By Sue Ray
FAIA Communications Director
Ernst & Young is out with its 2016 Global Insurance Outlook for U.S. property and casualty insurers.
The report predicts and ranks, on a scale of one to 10, the impact of
external forces on the P&C market in 2016, and provides a road map
for transformation. It is a must-read.
|“Driven by their interactions in other digitally enabled
industries, such as retail and banking, property-casualty customers are
increasingly demanding a more sophisticated and personalized experience—including
digital distribution, anytime access, premiums accurately reflecting usage and
individual risk, and higher levels of product customization and advice.”
|—2016 US P&C Outlook
The report can be summed up like this: Invest in technology and use it to improve the customer experience. Do it now.
If the report’s advice to carriers sounds familiar, it should,
because this very same advice has been doled out to agents for years.
A digital strategy that fully incorporates technology touches almost every aspect of the insurance business:
- Marketing (social media, website, SEO, digital communications);
- Distribution (how “paperwork” gets done; hint, it’s not paper work anymore);
- Customer service (web-based, in real time); and
- Pricing (collecting and using data to evaluate and inform pricing, and doing so with transparency).
Investments in technology improve back-end operational efficiency,
which almost always leads to better customer service. And in the
“Internet age,” meeting customers' expectations has never been more
Carriers (and agencies) that won’t or can’t meet customer
expectations do so at their own peril. You are sadly mistaken if you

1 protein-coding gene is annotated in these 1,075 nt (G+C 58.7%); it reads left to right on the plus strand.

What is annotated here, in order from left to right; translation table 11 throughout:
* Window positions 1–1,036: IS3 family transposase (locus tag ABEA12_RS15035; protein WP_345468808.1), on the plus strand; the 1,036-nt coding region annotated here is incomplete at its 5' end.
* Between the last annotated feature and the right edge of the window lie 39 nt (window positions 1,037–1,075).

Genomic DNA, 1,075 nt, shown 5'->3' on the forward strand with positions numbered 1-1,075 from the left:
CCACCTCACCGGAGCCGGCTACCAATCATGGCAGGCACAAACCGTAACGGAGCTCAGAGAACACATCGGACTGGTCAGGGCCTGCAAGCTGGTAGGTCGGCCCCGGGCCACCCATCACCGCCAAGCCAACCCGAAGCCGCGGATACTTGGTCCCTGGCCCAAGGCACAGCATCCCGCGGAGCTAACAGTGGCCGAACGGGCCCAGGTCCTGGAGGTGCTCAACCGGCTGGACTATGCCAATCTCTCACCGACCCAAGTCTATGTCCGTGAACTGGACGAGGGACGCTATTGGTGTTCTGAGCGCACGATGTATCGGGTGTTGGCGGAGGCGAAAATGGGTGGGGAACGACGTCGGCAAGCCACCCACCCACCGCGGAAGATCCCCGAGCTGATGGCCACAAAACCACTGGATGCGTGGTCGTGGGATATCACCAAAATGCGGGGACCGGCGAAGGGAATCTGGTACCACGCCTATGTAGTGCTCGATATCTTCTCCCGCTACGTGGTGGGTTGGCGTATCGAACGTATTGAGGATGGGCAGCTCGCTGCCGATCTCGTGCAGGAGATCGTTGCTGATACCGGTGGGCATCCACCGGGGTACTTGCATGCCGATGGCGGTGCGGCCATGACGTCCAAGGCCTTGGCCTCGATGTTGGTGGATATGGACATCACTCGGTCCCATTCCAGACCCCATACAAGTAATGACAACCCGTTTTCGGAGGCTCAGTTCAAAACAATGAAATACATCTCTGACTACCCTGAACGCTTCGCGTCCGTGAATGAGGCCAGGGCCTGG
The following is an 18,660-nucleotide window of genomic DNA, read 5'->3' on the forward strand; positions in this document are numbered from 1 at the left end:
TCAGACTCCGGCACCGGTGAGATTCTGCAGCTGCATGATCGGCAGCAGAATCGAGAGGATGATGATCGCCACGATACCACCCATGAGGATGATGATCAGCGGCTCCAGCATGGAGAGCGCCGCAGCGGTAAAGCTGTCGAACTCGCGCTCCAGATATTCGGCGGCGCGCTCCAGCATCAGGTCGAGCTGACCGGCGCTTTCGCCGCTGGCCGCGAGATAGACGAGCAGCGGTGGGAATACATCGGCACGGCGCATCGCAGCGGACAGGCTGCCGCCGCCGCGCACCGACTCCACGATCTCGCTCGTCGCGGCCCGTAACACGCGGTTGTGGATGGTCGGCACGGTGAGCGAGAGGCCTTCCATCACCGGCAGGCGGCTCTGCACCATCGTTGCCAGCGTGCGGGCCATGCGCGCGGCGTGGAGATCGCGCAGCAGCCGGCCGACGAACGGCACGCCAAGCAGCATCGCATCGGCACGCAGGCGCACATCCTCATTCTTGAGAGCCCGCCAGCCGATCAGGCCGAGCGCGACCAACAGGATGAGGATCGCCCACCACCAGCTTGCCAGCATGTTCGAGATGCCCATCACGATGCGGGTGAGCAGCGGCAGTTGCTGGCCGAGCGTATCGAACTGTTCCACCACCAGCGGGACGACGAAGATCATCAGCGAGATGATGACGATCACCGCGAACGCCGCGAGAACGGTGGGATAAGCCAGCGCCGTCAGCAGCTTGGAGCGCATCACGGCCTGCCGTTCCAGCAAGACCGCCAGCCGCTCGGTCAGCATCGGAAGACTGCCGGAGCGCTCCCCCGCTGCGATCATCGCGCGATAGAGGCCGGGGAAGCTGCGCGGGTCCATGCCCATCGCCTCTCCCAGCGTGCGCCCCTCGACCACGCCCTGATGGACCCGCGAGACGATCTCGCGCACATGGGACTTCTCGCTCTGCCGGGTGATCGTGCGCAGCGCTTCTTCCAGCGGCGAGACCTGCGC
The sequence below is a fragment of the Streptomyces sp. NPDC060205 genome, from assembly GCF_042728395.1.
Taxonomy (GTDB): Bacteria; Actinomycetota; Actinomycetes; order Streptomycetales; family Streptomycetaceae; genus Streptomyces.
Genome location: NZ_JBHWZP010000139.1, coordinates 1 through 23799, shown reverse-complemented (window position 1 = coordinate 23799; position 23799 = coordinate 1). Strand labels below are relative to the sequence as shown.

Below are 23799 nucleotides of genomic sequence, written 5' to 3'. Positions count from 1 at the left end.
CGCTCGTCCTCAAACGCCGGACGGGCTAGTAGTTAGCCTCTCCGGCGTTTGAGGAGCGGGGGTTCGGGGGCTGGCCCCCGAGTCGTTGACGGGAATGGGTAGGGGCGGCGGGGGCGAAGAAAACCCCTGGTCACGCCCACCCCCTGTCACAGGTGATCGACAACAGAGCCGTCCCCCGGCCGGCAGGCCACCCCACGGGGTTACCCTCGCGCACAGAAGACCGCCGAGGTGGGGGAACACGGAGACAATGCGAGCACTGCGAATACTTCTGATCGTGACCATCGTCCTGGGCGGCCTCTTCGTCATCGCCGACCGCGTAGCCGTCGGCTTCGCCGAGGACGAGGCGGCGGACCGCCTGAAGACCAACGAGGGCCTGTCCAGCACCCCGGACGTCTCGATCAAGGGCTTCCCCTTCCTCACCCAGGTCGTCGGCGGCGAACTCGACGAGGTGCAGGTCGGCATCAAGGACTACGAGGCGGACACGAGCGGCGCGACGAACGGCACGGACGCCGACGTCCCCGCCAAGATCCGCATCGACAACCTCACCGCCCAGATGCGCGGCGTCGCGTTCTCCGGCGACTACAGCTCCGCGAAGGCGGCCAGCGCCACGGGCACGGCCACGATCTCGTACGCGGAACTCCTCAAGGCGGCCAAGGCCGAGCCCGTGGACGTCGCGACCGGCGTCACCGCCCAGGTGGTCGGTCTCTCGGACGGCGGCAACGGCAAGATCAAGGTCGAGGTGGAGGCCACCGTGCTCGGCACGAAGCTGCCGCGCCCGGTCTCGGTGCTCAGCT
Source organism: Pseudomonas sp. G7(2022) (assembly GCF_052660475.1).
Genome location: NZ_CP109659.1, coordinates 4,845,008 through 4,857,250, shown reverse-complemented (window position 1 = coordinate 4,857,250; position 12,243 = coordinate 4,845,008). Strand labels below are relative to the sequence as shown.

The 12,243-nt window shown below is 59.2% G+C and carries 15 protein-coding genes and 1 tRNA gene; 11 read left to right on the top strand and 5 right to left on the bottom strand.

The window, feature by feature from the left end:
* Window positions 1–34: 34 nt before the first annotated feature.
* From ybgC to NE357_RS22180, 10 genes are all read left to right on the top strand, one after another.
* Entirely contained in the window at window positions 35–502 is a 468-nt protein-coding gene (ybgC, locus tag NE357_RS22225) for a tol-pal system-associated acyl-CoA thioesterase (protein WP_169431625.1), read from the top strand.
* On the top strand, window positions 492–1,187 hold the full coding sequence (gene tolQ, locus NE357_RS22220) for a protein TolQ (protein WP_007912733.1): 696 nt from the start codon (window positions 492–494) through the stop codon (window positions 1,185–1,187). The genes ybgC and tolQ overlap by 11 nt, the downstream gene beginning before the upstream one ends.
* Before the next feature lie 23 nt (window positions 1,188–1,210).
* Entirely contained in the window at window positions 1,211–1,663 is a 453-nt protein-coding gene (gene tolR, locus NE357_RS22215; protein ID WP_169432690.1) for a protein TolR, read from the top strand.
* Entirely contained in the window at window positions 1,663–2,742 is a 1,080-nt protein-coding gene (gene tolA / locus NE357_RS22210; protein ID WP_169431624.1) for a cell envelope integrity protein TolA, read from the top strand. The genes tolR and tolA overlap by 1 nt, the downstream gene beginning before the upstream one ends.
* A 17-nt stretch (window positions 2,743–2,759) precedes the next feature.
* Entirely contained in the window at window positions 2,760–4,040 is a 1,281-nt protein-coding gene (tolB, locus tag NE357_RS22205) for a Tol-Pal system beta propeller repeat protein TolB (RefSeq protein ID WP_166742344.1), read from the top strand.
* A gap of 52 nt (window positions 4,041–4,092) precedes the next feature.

think Internet-age customer is some kid in his 20s, hardly worth
bothering with because he has yet to reach his peak earnings potential.
I am a married, working mother of two who is nearing a milestone
birthday (let’s just leave it there)—I am an Internet-age customer. And
chances are good that most of you are, too; you just don’t realize it.
Many of us are so set in our workplace ways that we don’t realize we’re
doing the very things that annoy us about doing business with others.
Do you buy shoes from Zappos? Don’t you just love how easy they make
it, how they seem to know what you are looking for the minute you open
your browser? How shipping is free—both ways!? Zappos' high level of
customer service is built from the ground up on technology; is why its
customers are so loyal. Would you love buying shoes from Zappos if when
you found the shoe you were looking for, the next step involved printing
out a PDF to select the size and color?
Another example: If you have children, doesn’t it drive you crazy
when you have to fill out dozens of similar paper forms at the beginning
of the school year? Why does every class, after-school activity, and
athletic team need a separate form when they are all asking for the same
That's so 20th Century, and it’s bad customer service.
When it comes
to school, there aren’t a lot of alternatives (and changing schools
based on that alone could be perceived as petty). But there are a
lot of alternatives for insurance consumers. If a customer’s online
experience is lacking, they will look for, and find, one that is not.
customer experience is lacking if it requires customers to:
- Use a pen
- Find a stamp
- Write a paper check
- Download and print a PDF
- Use a fax machine (provided they can find one!)
- Scan and email a document
Alone, none of those things seems like a big hassle. Taken together
(as they often are), each step you make a potential customer take is
like another tiny orange cone on the road to giving you their business.
Baby steps: This, you can do
At the very base level, customers expect their emails to be answered.
If your agency uses a “contact us” form to collect information from its
website, potential clients may be falling through the cracks. Get
answers to the following questions as soon as possible:
- Who receives the information generated through the form?
- If the information goes to a general e-mailbox (firstname.lastname@example.org), who is responsible for checking it? Anyone?
- Does your agency have a policy for handling inbound email? Such a
policy might include how often it should be checked and number of days
(it should be minutes) before inquiries are handled.
I have failed to get a response from so many businesses after
completing the online form that I don’t fill them out anymore. Don’t be
that business. Have a plan, or better yet, list your agency staff on
your website and include email addresses and phone numbers.